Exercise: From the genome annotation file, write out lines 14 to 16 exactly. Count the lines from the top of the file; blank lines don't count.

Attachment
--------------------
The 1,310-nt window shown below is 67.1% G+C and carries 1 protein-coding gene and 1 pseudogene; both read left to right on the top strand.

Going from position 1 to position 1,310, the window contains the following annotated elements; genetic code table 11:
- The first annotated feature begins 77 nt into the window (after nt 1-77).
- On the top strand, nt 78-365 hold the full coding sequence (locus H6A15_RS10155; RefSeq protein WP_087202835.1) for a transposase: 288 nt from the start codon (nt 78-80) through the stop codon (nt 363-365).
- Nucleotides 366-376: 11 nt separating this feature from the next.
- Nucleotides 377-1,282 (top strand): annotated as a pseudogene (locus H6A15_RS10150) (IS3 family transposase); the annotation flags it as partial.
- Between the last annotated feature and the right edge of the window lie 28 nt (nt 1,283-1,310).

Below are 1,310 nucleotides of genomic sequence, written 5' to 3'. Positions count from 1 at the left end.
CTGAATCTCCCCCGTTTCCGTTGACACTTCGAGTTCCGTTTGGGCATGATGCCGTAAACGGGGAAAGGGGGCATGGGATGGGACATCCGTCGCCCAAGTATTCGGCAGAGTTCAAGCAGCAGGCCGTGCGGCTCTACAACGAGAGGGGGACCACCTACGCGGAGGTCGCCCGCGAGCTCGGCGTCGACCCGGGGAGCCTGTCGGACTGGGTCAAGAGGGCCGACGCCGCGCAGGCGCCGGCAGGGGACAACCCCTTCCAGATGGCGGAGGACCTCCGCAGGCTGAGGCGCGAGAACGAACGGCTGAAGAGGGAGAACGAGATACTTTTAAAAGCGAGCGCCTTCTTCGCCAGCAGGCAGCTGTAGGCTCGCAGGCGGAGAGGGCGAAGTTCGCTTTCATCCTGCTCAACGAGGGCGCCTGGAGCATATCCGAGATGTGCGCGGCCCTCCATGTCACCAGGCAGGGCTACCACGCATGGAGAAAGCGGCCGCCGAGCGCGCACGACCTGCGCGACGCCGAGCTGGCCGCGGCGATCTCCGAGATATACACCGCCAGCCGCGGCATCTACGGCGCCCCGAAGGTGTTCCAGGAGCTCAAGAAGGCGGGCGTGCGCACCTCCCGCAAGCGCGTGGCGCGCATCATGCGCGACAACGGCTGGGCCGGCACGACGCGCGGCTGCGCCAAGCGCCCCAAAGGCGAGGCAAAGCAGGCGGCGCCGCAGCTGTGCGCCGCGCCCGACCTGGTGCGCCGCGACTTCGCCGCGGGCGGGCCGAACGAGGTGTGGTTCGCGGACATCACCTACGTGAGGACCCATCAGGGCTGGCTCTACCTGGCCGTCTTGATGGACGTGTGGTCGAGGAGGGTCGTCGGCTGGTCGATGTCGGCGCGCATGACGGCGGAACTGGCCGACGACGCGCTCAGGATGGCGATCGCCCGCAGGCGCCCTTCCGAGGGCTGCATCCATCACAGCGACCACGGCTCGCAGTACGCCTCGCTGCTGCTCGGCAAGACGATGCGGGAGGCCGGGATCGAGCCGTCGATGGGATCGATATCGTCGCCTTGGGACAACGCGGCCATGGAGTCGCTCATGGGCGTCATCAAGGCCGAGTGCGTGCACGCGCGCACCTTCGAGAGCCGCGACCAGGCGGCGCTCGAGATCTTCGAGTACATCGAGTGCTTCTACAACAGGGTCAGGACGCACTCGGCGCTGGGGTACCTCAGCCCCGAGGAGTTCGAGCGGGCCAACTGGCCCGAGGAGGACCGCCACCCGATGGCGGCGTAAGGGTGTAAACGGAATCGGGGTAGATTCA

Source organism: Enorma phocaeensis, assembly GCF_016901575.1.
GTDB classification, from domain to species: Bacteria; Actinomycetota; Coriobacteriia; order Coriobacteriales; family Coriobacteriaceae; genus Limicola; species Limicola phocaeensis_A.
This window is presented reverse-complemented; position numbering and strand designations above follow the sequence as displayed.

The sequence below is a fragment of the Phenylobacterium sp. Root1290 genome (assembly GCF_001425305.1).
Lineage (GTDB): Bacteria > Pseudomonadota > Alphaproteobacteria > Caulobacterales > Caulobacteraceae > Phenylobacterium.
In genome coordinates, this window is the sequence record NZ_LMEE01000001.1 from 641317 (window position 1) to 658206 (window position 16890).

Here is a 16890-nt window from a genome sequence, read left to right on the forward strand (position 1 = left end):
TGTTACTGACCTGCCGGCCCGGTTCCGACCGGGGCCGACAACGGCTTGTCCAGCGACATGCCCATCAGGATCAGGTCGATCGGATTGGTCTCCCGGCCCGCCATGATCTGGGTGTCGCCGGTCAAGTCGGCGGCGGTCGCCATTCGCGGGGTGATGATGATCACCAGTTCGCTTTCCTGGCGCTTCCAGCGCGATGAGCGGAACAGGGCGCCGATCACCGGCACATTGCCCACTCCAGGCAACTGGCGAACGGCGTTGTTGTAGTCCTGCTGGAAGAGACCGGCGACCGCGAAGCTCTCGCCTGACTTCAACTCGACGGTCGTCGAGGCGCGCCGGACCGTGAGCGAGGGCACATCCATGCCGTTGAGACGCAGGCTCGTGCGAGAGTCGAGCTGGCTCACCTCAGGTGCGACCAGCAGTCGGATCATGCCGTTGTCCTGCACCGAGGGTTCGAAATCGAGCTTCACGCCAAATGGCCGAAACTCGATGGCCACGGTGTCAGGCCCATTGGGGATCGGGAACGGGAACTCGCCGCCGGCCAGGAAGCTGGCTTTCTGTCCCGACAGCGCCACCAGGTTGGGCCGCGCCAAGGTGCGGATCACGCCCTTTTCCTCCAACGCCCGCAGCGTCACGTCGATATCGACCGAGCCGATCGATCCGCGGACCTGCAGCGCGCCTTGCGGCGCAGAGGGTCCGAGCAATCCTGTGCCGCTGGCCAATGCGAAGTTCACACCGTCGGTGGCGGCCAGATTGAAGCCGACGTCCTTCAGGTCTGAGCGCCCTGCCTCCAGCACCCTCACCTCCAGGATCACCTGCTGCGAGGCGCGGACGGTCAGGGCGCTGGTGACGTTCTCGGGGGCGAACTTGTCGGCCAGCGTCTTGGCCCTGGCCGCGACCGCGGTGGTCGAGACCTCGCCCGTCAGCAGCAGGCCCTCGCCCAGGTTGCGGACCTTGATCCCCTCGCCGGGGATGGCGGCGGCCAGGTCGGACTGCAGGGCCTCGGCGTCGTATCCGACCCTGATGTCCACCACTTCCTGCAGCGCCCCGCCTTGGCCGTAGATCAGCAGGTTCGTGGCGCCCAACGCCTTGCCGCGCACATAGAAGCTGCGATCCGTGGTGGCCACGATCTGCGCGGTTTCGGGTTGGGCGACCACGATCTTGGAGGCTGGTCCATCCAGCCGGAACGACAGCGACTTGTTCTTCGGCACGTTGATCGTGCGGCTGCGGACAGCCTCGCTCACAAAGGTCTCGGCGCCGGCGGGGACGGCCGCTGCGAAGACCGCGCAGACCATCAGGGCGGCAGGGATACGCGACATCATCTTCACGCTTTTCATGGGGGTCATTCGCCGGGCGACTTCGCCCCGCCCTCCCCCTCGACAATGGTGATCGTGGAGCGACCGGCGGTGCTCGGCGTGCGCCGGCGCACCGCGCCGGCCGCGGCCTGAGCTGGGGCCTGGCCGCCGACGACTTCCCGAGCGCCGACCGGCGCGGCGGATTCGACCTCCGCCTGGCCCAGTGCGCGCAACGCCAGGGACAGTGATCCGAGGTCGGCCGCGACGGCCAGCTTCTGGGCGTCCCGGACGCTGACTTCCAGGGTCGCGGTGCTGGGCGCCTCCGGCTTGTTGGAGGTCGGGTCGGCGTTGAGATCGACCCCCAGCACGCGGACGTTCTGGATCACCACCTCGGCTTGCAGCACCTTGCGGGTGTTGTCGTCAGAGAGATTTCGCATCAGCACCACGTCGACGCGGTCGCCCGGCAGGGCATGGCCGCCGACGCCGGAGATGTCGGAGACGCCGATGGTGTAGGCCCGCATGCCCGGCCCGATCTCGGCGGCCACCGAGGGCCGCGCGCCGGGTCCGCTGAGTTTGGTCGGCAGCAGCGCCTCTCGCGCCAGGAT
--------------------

Lineage (GTDB): Bacteria > Pseudomonadota > Alphaproteobacteria > Caulobacterales > Caulobacteraceae > Phenylobacterium.
In genome coordinates, this window is the sequence record NZ_LMEE01000001.1 from 641317 (window position 1) to 658206 (window position 16890).

Here is a 16890-nt window from a genome sequence, read left to right on the forward strand (position 1 = left end):